Epinephrine has been a key component of ALS since the first CPR guidelines were published in the early 1960s, and its use has continued with little change in dose or timings over the past 60 years.

As well as its positive inotropic and chronotropic properties mediated through beta-agonist properties, the demonstration that epinephrine’s alpha-agonist effects increased aortic diastolic pressure to increase both coronary blood flow (associated with an increased chance of return of spontaneous circulation [ROSC]) and cerebral blood flow was also thought to be of benefit.1,2

However, there have been concerns about potentially harmful effects of epinephrine, mediated through reduced cerebral microvascular blood flow, cardiovascular instability after ROSC and adverse metabolic and immunomodulatory effects.

Recent prospective randomized trials concluded that although epinephrine generally increased the rate of ROSC, its use wasn’t associated with neurologically intact survival;3,4 findings supported by large observational studies.5–7

Of additional concern were several large database and registry studies finding that prehospital epinephrine was associated with a decreased chance of neurologically intact survival,8,9 particularly when given > 15–20 minutes after the cardiac arrest occurred, as tends to be the case in out-of-hospital cardiac arrests.10–12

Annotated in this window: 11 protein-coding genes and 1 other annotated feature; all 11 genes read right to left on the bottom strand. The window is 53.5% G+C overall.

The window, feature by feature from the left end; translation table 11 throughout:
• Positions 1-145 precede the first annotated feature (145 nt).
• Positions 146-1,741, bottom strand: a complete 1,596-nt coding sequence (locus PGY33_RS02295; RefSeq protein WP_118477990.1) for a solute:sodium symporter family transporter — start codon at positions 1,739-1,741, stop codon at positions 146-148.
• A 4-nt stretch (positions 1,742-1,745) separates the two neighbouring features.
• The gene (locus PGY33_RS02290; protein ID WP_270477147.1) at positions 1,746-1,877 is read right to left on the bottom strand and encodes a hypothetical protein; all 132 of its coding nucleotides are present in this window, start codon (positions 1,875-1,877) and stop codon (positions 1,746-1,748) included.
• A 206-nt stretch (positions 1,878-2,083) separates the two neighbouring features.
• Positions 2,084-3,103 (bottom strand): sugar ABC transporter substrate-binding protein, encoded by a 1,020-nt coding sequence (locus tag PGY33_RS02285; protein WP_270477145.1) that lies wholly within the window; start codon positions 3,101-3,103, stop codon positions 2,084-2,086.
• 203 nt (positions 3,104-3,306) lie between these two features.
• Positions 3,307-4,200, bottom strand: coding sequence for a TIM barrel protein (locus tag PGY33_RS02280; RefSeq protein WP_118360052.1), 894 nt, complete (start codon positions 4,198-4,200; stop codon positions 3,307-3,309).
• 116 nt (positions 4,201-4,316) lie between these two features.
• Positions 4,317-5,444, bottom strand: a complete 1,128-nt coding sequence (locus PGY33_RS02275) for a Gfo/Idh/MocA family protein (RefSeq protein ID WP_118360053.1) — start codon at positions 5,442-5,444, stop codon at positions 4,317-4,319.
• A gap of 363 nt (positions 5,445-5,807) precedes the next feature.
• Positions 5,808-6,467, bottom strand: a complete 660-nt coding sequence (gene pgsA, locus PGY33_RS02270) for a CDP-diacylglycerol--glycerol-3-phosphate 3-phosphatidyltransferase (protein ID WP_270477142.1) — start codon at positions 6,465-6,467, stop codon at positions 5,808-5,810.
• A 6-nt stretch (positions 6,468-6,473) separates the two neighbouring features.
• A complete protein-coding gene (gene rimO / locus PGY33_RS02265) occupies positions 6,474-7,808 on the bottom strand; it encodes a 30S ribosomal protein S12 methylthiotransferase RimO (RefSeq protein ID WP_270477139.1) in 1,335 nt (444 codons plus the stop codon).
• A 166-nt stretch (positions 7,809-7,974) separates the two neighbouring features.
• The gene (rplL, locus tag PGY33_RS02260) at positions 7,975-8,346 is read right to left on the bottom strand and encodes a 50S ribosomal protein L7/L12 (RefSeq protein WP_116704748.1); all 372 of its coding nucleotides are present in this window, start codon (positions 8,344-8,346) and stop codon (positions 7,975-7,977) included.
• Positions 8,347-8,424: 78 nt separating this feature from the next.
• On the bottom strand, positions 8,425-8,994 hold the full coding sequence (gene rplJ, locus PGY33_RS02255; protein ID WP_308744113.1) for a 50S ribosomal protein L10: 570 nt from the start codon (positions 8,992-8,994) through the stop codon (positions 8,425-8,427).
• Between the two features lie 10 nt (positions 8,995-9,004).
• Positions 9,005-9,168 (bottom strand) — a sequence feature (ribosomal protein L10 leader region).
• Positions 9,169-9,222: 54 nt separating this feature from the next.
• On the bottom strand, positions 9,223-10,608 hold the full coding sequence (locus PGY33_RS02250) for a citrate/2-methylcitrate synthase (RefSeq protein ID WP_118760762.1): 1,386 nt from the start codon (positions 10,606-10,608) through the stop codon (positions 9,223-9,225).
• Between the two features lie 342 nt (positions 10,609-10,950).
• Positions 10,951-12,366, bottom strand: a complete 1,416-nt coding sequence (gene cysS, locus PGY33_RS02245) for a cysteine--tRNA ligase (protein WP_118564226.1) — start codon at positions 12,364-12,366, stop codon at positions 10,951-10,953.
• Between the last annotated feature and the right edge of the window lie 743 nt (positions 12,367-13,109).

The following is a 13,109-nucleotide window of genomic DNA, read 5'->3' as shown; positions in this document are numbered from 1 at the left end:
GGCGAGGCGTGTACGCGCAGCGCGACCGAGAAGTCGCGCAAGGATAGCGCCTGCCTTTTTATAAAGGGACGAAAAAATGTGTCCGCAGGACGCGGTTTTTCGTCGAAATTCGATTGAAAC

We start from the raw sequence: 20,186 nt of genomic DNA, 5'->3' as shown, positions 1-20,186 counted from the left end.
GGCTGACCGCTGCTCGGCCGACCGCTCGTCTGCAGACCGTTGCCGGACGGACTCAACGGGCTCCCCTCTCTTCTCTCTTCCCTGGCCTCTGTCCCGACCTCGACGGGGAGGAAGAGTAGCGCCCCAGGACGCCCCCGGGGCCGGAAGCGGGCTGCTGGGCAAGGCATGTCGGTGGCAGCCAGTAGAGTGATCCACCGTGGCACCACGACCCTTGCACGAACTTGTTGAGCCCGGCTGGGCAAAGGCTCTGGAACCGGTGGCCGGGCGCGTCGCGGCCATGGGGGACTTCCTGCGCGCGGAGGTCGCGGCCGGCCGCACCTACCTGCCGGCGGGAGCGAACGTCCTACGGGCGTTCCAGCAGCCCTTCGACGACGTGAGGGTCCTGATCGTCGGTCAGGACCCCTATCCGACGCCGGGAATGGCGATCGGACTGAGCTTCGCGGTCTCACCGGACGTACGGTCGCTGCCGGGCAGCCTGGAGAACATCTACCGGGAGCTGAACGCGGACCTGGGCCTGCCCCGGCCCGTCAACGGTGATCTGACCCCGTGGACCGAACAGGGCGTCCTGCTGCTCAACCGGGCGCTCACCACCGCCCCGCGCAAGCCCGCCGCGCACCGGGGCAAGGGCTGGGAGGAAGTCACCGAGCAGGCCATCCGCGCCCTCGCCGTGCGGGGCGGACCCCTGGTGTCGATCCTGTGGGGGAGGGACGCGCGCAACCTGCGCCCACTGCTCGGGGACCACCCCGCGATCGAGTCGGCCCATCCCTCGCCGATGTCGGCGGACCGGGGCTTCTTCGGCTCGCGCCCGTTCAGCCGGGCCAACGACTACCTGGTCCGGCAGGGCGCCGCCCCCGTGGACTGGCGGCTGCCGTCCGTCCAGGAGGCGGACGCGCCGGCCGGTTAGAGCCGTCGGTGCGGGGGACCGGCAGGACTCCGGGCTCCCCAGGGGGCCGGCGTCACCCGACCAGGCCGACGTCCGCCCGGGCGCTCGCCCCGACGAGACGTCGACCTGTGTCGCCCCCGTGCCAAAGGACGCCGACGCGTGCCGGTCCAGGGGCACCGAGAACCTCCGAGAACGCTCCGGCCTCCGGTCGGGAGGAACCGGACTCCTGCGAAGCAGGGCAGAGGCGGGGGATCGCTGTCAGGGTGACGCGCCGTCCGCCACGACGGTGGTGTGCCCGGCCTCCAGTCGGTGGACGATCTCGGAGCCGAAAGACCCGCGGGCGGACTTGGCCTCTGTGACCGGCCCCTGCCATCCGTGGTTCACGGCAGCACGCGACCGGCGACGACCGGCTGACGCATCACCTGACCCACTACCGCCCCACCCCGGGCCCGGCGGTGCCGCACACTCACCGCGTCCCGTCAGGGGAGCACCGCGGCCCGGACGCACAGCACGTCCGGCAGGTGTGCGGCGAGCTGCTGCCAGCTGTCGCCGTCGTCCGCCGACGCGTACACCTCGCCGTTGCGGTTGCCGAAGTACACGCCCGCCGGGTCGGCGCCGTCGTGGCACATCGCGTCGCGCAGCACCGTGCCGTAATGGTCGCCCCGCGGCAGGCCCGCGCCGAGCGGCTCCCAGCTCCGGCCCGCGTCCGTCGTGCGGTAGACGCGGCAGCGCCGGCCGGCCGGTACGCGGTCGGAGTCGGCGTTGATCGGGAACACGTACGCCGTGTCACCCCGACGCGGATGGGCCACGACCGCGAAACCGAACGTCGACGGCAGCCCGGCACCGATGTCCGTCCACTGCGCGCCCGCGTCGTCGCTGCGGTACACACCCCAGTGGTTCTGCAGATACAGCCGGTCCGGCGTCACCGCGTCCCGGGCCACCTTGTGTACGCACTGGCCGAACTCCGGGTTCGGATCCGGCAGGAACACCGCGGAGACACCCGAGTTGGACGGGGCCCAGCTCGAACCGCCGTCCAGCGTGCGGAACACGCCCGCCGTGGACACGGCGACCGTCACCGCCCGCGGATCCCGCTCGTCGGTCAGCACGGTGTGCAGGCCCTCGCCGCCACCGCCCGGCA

Systematic reviews and meta-analyses of epinephrine in cardiac arrest reinforced concerns about the survival benefits of epinephrine therapy.13–15 This then led to a large prospective randomized trial of epinephrine in out-of-hospital cardiac arrest—the Prehospital Assessment of the Role of Adrenaline: Measuring the Effectiveness of Drug administration In Cardiac arrest (PARAMEDIC-2) trial, which sought to establish whether the use of IV epinephrine, administered in accordance with current ALS guidelines is helpful or harmful.

This recently published study has demonstrated that, although epinephrine increased overall survival to hospital discharge (3.2% vs. 2.4%; unadjusted OR 1.39; p=0.017), there was no difference in neurologically intact survival to hospital discharge between groups (2.2% vs. 1.9%; unadjusted OR 1.18; p=NS). Significantly, survivors given epinephrine were more likely to be neurologically impaired, compared with those given placebo.16

However, much remains unanswered with regards to the optimal dose, dose interval and timing of epinephrine administration, although there are clues from registry and database studies suggesting that smaller doses given earlier and less frequently may be a better strategy.

In its current dosing strategy, epinephrine in cardiac arrest increases the chances of ROSC and survival to hospital discharge, but doesn’t increase neurologically intact survival. Whether epinephrine administration during cardiac arrest should continue in its current format, or whether alternative strategies may be more optimal, needs to be considered in detail. At a minimum, significant caution should be taken when administering epinephrine as currently recommended by ILCOR and AHA Guidelines.


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